To be considered a CAFO, a livestock, dairy or poultry farm must first meet the definition of an animal feeding operation (AFO), which is defined as a facility that confines animals for at least 45 days in a 12-month period and there is no grass or other vegetation in the confinement area during the normal growing season. An operation is a CAFO if it meets the definition of an AFO and meets one of the following CAFO definitions:
Large CAFO – An operation is a large CAFO if it has at least:
- 700 mature dairy cows,
- 1,000 beef cattle or heifers,
- 2,500 swine weighing more than 55 pounds ,
- 10,000 swine weighing less than 55 pounds,
- 30,000 ducks (other than liquid manure systems),
- 5,000 ducks (liquid manure handling systems).
- 30,000 chickens (liquid manure handling systems),
- 125,000 chickens except layers (other than a liquid manure system),
- 82,000 laying hens (other than liquid manure systems),
- 1,000 veal calves,
- 500 horses,
- 10,000 sheep or lambs, or
- 55,000 turkeys.
Medium CAFO – An operation is a medium CAFO if a man-made ditch or pipe carries manure or wastewater from your operation to surface water, or your animals come into contact with surface water running through the area where they’re confined, and the operation has at least:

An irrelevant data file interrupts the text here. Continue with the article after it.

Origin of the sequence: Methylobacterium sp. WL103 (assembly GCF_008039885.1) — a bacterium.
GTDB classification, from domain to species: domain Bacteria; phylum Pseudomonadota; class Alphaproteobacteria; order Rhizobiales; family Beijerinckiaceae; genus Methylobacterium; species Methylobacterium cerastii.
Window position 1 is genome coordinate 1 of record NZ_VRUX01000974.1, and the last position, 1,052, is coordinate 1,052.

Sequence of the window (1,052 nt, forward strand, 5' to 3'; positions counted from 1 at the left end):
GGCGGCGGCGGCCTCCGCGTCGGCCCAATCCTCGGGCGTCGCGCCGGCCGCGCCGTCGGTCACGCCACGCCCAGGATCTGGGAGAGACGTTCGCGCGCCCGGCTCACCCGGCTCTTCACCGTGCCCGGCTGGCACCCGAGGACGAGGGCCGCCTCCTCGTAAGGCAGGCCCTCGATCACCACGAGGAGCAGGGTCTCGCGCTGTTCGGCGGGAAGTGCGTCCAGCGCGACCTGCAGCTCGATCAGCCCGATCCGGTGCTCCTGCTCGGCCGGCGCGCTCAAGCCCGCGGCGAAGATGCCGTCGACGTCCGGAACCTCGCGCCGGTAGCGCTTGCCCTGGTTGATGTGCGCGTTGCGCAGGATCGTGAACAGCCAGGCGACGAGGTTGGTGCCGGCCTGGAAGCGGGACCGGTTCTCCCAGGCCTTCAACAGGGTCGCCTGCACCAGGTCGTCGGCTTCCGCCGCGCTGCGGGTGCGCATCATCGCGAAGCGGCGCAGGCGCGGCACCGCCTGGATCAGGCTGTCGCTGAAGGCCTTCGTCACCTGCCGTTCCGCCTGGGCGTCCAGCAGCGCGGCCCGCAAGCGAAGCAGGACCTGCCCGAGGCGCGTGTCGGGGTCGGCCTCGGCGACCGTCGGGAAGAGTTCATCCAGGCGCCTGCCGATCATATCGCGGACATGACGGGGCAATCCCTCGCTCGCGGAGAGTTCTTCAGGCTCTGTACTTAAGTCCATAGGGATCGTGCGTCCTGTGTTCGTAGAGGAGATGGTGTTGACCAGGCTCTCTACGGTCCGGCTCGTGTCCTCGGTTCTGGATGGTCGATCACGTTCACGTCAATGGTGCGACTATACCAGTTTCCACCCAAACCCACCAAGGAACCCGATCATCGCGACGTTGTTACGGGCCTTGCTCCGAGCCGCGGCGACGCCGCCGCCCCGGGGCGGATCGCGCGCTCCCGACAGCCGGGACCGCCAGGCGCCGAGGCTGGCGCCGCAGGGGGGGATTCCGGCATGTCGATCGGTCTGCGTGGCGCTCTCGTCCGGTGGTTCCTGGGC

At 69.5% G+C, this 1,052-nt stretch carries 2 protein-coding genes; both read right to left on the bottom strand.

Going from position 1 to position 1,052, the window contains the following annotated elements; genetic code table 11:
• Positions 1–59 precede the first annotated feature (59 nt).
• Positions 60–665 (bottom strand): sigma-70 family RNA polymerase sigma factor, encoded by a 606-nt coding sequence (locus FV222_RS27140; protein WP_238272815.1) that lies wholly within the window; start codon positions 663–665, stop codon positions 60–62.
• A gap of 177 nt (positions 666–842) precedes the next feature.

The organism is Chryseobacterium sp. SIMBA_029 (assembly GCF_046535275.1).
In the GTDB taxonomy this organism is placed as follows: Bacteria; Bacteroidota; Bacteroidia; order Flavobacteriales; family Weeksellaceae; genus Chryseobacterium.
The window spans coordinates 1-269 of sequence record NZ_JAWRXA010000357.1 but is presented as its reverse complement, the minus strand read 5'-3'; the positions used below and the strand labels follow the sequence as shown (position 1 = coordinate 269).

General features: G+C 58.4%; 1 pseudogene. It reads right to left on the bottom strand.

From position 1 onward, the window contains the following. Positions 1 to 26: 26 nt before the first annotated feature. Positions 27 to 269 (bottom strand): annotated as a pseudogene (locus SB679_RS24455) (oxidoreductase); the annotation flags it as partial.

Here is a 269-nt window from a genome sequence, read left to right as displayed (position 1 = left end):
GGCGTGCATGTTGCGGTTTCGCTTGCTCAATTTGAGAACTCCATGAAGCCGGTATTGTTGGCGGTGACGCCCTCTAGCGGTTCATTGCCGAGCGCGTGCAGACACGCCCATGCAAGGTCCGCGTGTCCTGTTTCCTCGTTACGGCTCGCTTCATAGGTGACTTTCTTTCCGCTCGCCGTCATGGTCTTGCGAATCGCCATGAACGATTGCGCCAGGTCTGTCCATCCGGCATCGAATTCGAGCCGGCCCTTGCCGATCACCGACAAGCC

- 200 mature dairy cows,
- 300 beef cattle or heifers,
- 750 swine weighing more than 55 pounds,
- 3,000 swine weighing less than 55 pounds,
- 10,000 ducks (other than liquid manure handling systems),
- 1,500 ducks (liquid manure handling system),
- 9,000 chickens (liquid manure handling system),
- 37,500 chickens except layers (other than liquid manure handling systems),
- 25,000 layers (other than liquid manure handling systems),
- 300 veal calves,
- 150 horses,
- 3,000 sheep or lambs, or
- 16,500 turkeys.
No matter the size of a livestock, dairy or poultry facility, if it is an AFO, it may be designated a CAFO if, after being inspected by a permitting authority, it is found to be adding pollutants to surface waters. It is also important to note that the US EPA permit will cover both the production area and the land application areas.
For additional information about these rules, please refer to the US EPA’s website.
Division of Soil and Water Conservation
In January 2016, the Division of Soil and Water Conservation (DSWC) was established through a transfer of programs from the Ohio Department of Natural Resources to the Ohio Department of Agriculture.
- Provides administrative guidance, training and program development to support Ohio’s 88 SWCDs.
- Implements agricultural and non-point source water pollution control programs. A regulatory component enforces agricultural sediment and livestock manure.
- Supports and helps fund local development of watershed management and protection action plans.
- Implements a comprehensive statewide soils information program.
Division of Livestock Environmental Permitting
Program staff are responsible for regulating how Ohio’s largest livestock and poultry farms handle manure and waste water, as well as manage flies, rodents and other pests.
All livestock facilities that meet the definition of a large CAFO must apply to the Ohio Department of Agriculture (ODA) for a permit to install (PTI) and permit to operate (PTO) prior to constructing new or expanded waste treatment, storage or disposal facilities even if they do not plan to discharge pollutants into a stream.